Family Mission Statement: Part IV

by Mary Ann on June 21, 2010

The Niebergal's - Families really matter

Congratulations on creating your family mission statement! However, in order for it to translate into family culture you must now use it. Here are some ideas for how you can engage with your family mission statement in meaningful ways.

1.     Recite it daily. Determine a time when your family is generally together at the same time. Our family says our mission statement just before bed because that’s when daddy is almost always there with us. When your mission statement is memorized and reviewed daily it will begin to come to mind when you need it most such as during a teaching or a disciplining moment. Lines of our family mission statement often come to me when I feel tempted to speak or act in ways that are contrary to the specific culture that we’re trying to nurture in our home.

2.     Use it to help make big decisions. Is your decision inline with the objectives of your mission statement?

3.     Use it to help regain focus and realignment with the things that matter most to your family.

4.     Use it to guide your family educational plan. The specific values that your mission statement mentions such as money management, entrepreneurialism, freedom, honesty, or service can all inform your educational opportunities, ideas and materials.

5.     Have fun with it. Have your children create artwork or collages that reflect your final mission statement. Display this art in a prominent place in your home. Develop a family cheer, motto, flag, or t-shirt inspired by your mission statement.

6.     Develop a family VISION. A family Vision is essentially the why of your family mission in story form. Your family Vision is what motivates each family member to care about doing the things that the family mission statement describes. Nicholeen Peck beautifully describes the power of a family Vision and how to use it most effectively in her fabulous book A House United: Changing Children’s Hearts and Behaviors by Teaching Self-Government.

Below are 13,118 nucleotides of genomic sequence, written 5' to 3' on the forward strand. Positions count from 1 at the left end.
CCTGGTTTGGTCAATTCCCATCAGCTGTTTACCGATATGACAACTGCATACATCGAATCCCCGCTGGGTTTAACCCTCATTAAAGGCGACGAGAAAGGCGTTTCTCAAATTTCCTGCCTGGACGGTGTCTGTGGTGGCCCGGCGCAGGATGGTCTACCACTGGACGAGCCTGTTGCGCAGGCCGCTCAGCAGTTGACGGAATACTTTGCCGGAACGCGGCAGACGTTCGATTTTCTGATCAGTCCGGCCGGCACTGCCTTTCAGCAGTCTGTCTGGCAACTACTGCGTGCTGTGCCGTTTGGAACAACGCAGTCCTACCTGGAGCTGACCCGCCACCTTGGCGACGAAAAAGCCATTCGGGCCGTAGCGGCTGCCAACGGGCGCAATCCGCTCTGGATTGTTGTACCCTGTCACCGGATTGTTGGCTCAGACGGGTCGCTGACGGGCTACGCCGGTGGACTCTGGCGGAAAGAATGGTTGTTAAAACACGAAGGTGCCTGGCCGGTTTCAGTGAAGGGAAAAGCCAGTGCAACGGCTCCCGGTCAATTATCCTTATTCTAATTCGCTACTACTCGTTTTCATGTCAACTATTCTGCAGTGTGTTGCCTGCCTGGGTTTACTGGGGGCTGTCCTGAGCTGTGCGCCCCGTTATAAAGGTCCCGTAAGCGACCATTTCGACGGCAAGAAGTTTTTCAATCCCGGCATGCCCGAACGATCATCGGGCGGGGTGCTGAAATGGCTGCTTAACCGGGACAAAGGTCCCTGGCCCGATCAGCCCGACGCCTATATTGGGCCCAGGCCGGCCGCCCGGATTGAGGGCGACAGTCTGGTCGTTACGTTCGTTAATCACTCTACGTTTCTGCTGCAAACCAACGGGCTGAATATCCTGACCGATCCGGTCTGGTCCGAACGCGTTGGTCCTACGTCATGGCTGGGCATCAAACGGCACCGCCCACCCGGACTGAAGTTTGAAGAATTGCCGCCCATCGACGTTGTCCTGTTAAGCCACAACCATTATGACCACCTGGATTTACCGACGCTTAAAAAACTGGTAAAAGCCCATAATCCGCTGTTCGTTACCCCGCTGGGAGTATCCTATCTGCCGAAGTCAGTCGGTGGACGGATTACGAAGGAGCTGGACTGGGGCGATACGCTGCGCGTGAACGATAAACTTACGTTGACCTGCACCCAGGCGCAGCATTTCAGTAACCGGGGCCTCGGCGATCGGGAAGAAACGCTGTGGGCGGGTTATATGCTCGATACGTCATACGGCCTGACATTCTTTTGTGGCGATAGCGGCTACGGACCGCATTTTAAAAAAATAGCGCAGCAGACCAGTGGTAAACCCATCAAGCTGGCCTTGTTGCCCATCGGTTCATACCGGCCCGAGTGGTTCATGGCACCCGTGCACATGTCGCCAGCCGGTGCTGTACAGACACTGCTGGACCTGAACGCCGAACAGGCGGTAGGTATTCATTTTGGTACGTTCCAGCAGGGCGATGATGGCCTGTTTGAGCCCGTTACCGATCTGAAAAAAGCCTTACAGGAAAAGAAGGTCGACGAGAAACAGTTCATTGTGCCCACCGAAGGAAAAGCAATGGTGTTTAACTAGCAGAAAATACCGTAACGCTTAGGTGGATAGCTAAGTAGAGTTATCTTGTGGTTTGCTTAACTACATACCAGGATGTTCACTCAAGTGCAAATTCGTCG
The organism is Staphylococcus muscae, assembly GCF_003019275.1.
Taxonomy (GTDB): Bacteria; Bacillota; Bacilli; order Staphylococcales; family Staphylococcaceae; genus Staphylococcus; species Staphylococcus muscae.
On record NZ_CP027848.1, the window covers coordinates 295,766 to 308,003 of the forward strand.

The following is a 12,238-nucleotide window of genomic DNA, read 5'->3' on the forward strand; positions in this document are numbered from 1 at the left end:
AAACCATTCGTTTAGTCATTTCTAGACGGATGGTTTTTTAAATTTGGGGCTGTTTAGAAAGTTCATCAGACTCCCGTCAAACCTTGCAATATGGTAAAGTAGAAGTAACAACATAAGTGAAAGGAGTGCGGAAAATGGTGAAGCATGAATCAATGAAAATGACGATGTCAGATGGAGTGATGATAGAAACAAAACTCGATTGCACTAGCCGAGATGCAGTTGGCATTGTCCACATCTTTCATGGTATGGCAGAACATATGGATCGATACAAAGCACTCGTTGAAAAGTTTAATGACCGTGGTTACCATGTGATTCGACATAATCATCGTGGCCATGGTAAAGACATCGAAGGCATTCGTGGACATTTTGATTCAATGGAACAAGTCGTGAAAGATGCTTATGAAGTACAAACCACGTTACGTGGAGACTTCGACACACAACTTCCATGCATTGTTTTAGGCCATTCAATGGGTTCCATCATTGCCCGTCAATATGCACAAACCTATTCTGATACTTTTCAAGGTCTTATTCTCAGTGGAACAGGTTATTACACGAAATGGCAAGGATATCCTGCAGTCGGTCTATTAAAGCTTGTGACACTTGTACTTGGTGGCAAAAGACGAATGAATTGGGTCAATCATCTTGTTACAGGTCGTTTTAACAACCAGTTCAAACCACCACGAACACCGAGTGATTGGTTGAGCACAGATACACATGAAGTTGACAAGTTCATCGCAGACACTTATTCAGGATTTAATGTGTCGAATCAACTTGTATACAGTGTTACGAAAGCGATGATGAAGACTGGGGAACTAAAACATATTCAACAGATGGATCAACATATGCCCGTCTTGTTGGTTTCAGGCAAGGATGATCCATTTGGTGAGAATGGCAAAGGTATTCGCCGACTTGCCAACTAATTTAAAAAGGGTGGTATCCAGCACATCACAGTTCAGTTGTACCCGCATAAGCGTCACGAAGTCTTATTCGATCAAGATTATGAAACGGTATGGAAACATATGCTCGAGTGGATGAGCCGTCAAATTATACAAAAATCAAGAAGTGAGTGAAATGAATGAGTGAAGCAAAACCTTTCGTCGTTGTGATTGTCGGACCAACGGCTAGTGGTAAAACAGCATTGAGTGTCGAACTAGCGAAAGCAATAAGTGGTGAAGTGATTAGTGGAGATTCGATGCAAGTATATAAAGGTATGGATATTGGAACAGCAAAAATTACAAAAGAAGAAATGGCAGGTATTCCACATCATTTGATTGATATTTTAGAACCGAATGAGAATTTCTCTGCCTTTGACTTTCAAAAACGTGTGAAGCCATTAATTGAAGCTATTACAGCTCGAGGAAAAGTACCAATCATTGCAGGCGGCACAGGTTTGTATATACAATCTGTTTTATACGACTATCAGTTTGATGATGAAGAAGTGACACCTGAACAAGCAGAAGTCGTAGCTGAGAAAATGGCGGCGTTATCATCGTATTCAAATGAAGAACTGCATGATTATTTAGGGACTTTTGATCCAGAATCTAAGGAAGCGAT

To create your family Vision, start with the backdrop of a deep family tradition, like Christmas, or Thanksgiving, or something that holds a powerful sense of connection and meaning for your family. Close your eyes and in your mind see your family engaging in that tradition 20 years from now. What will it smell like, sound like, what will the tastes be? Who will be there and what will they be doing? How will it feel to be together, and how will people be treating each other? Develop a story with as many details as possible, just as if you were creating a bedtime story for a child. Develop this story so that it describes why the accomplishment of the family mission statement is so important; it will be what allows this story to come to pass 20 years from now.

Share this story with your family and allow them to add more details that are meaningful to them. Then allow this story to become part of your family story. Tell it often; driving in the car, at bedtime, when someone is sad or struggling, etc. The more you tell the story the more they will care about the mission statement, and the more the words of the mission statement will be written on the hearts of your children.

Using your mission statement, and telling its story is what turns words on paper into the culture of your home. This is your family’s Core Curriculum and will help you lay the foundation for a great life.

To turn your family mission statement into a beautiful work of art, we recommend Signs for Your Times Great quality, great price!

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{ 1 comment… read it below or add one }

Amy July 7, 2010 at 11:44 pm

This was so helpful. Thank you very much.


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